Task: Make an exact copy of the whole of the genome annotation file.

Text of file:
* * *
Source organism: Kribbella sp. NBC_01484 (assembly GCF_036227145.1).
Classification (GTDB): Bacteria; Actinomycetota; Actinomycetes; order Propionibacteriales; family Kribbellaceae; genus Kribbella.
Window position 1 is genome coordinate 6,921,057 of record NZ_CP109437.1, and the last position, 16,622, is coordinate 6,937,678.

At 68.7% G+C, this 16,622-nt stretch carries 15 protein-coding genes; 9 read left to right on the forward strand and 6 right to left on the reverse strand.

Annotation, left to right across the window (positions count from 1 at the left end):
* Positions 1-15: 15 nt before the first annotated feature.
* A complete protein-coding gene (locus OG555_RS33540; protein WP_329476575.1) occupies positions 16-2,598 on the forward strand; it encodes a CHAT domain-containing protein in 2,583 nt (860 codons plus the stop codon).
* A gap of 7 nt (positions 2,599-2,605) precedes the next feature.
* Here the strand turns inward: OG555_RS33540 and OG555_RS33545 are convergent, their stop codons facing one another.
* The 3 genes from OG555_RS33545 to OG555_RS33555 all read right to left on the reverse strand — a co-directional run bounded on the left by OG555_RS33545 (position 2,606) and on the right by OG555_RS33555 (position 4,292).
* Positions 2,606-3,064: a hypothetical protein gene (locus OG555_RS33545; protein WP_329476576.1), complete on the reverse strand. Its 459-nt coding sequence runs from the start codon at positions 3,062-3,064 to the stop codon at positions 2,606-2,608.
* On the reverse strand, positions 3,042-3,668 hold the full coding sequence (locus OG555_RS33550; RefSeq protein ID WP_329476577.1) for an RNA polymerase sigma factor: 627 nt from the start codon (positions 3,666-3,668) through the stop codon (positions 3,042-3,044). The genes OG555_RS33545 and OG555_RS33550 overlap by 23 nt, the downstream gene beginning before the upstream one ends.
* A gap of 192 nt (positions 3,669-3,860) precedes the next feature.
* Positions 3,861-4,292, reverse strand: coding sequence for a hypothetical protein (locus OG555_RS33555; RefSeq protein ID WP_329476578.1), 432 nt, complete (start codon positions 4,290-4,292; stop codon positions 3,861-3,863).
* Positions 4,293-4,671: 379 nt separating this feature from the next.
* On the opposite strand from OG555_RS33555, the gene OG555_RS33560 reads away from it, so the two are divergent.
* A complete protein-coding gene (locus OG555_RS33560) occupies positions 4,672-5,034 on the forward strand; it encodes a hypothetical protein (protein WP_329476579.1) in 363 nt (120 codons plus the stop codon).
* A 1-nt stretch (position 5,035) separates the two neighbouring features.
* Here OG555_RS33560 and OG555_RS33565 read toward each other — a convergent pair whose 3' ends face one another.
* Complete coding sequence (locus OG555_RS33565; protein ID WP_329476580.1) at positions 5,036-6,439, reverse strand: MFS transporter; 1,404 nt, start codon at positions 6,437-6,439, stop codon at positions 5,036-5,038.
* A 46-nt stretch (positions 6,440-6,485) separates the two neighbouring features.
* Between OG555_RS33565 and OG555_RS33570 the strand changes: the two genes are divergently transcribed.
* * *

Source organism: Kribbella sp. NBC_01484 (assembly GCF_036227145.1).
Classification (GTDB): Bacteria; Actinomycetota; Actinomycetes; order Propionibacteriales; family Kribbellaceae; genus Kribbella.
Window position 1 is genome coordinate 6,921,057 of record NZ_CP109437.1, and the last position, 16,622, is coordinate 6,937,678.

At 68.7% G+C, this 16,622-nt stretch carries 15 protein-coding genes; 9 read left to right on the forward strand and 6 right to left on the reverse strand.

Annotation, left to right across the window (positions count from 1 at the left end):
* Positions 1-15: 15 nt before the first annotated feature.
* A complete protein-coding gene (locus OG555_RS33540; protein WP_329476575.1) occupies positions 16-2,598 on the forward strand; it encodes a CHAT domain-containing protein in 2,583 nt (860 codons plus the stop codon).
* A gap of 7 nt (positions 2,599-2,605) precedes the next feature.
* Here the strand turns inward: OG555_RS33540 and OG555_RS33545 are convergent, their stop codons facing one another.
* The 3 genes from OG555_RS33545 to OG555_RS33555 all read right to left on the reverse strand — a co-directional run bounded on the left by OG555_RS33545 (position 2,606) and on the right by OG555_RS33555 (position 4,292).
* Positions 2,606-3,064: a hypothetical protein gene (locus OG555_RS33545; protein WP_329476576.1), complete on the reverse strand. Its 459-nt coding sequence runs from the start codon at positions 3,062-3,064 to the stop codon at positions 2,606-2,608.
* On the reverse strand, positions 3,042-3,668 hold the full coding sequence (locus OG555_RS33550; RefSeq protein ID WP_329476577.1) for an RNA polymerase sigma factor: 627 nt from the start codon (positions 3,666-3,668) through the stop codon (positions 3,042-3,044). The genes OG555_RS33545 and OG555_RS33550 overlap by 23 nt, the downstream gene beginning before the upstream one ends.
* A gap of 192 nt (positions 3,669-3,860) precedes the next feature.
* Positions 3,861-4,292, reverse strand: coding sequence for a hypothetical protein (locus OG555_RS33555; RefSeq protein ID WP_329476578.1), 432 nt, complete (start codon positions 4,290-4,292; stop codon positions 3,861-3,863).
* Positions 4,293-4,671: 379 nt separating this feature from the next.
* On the opposite strand from OG555_RS33555, the gene OG555_RS33560 reads away from it, so the two are divergent.
* A complete protein-coding gene (locus OG555_RS33560) occupies positions 4,672-5,034 on the forward strand; it encodes a hypothetical protein (protein WP_329476579.1) in 363 nt (120 codons plus the stop codon).
* A 1-nt stretch (position 5,035) separates the two neighbouring features.
* Here OG555_RS33560 and OG555_RS33565 read toward each other — a convergent pair whose 3' ends face one another.
* Complete coding sequence (locus OG555_RS33565; protein ID WP_329476580.1) at positions 5,036-6,439, reverse strand: MFS transporter; 1,404 nt, start codon at positions 6,437-6,439, stop codon at positions 5,036-5,038.
* A 46-nt stretch (positions 6,440-6,485) separates the two neighbouring features.
* Between OG555_RS33565 and OG555_RS33570 the strand changes: the two genes are divergently transcribed.